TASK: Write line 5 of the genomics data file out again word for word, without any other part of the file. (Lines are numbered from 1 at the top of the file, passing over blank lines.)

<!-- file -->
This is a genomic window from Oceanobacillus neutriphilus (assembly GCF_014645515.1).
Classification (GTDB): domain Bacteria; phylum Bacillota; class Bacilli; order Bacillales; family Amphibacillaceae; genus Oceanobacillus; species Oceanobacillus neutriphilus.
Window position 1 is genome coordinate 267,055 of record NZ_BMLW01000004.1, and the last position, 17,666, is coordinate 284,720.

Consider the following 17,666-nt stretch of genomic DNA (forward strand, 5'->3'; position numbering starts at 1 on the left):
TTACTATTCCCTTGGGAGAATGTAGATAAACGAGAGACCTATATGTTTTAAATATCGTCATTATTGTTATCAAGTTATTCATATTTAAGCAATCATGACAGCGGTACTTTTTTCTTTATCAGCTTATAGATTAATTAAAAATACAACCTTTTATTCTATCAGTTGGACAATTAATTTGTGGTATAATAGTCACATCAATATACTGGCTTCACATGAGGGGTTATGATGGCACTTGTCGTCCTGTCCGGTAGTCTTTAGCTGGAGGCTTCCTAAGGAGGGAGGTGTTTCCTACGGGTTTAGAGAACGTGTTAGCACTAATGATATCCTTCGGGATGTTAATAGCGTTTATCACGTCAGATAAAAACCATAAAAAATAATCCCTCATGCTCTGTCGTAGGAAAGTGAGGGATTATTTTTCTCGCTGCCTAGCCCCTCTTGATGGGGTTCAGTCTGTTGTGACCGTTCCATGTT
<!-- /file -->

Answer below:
TTACTATTCCCTTGGGAGAATGTAGATAAACGAGAGACCTATATGTTTTAAATATCGTCATTATTGTTATCAAGTTATTCATATTTAAGCAATCATGACAGCGGTACTTTTTTCTTTATCAGCTTATAGATTAATTAAAAATACAACCTTTTATTCTATCAGTTGGACAATTAATTTGTGGTATAATAGTCACATCAATATACTGGCTTCACATGAGGGGTTATGATGGCACTTGTCGTCCTGTCCGGTAGTCTTTAGCTGGAGGCTTCCTAAGGAGGGAGGTGTTTCCTACGGGTTTAGAGAACGTGTTAGCACTAATGATATCCTTCGGGATGTTAATAGCGTTTATCACGTCAGATAAAAACCATAAAAAATAATCCCTCATGCTCTGTCGTAGGAAAGTGAGGGATTATTTTTCTCGCTGCCTAGCCCCTCTTGATGGGGTTCAGTCTGTTGTGACCGTTCCATGTT